Mental Exercise
James Joseph Clark
clark at cim.mcgill.ca
Fri Mar 14 19:40:11 CET 1997
Just to put my two cents in:
>
> FlavorMaus at aol.com wrote:
> > sorry, a machine is incapable of true randomness.
>
>
This validity of this statement depends on the definition of
"machine". Care must be taken that this definition does not render the
above statement tautalogical. I challenge you to come up with a
non-trivial one. Even if you do come up with such a definition of
machine, you would never find a physical instantiation of such a
machine in our world. Physical "machines" must neccessarily be built
from physical structures which, at some level, will themselves not
adhere to this definition of a "machine".
One can construct a deterministic state machine from a finite set of
physical logic gates whose complete state sequence is nonetheless
indeterminable, due to the fact that you cannot completely know the
state of the physical structures that comprise the state machine and
due to the unavoidable influence of the environment. This cannot be
analyzed as a finite state machine (due to the influence of "external"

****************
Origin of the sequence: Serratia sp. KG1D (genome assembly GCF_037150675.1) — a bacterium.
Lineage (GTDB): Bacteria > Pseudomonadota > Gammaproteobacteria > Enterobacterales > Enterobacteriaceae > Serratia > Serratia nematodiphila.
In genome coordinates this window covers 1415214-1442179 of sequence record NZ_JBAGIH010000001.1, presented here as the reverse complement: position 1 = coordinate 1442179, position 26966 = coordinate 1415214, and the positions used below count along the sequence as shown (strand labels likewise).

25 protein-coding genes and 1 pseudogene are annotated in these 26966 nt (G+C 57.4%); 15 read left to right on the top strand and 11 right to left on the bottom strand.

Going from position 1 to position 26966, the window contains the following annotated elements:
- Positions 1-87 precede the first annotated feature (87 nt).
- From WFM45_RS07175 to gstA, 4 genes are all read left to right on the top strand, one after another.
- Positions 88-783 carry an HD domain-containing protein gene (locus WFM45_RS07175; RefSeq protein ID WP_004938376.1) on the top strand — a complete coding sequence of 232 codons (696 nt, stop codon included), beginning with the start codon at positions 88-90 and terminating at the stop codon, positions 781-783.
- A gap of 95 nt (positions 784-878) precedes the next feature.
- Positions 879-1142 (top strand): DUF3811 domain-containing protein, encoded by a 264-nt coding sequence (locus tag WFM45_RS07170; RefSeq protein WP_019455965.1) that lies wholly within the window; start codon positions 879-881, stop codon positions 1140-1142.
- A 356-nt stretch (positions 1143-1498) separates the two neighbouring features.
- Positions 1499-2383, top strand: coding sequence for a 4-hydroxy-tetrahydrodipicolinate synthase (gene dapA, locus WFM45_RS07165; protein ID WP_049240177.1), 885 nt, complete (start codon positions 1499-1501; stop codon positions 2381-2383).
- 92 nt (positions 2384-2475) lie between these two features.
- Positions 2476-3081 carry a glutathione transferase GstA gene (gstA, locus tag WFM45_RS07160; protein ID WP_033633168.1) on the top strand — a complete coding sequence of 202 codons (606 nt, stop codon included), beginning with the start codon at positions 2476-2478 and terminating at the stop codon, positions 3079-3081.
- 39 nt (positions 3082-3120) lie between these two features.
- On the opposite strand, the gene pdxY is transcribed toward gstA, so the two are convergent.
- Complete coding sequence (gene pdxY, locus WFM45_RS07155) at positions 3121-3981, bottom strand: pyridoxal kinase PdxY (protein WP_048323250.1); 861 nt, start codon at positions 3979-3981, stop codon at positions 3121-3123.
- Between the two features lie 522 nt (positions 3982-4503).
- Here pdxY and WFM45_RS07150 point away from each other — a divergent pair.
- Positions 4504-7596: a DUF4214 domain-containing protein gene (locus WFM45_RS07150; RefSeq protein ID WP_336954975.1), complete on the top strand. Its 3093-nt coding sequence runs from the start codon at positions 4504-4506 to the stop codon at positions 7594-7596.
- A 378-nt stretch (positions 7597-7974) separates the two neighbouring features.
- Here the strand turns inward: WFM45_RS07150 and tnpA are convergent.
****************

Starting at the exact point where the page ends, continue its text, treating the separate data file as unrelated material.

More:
factors), but is still physically realizable. For example, one can
arrange the circuit so that minute variations in timing (propagation
delays and so form) give rise to completely unpredictable state
sequences. No explicit external inputs are required for this. Of
course if you have external inputs, then it is much easier to produce
unpredictable inputs (e.g. the trick of using wall-clock time to seed
a random number generator). One reason why designing and verifying
"embedded" systems is difficult is that the lack of control over the
external inputs leads to non-finite automata, which are much harder to
analyze than finite automata.
Jim
clark at cim.mcgill.ca
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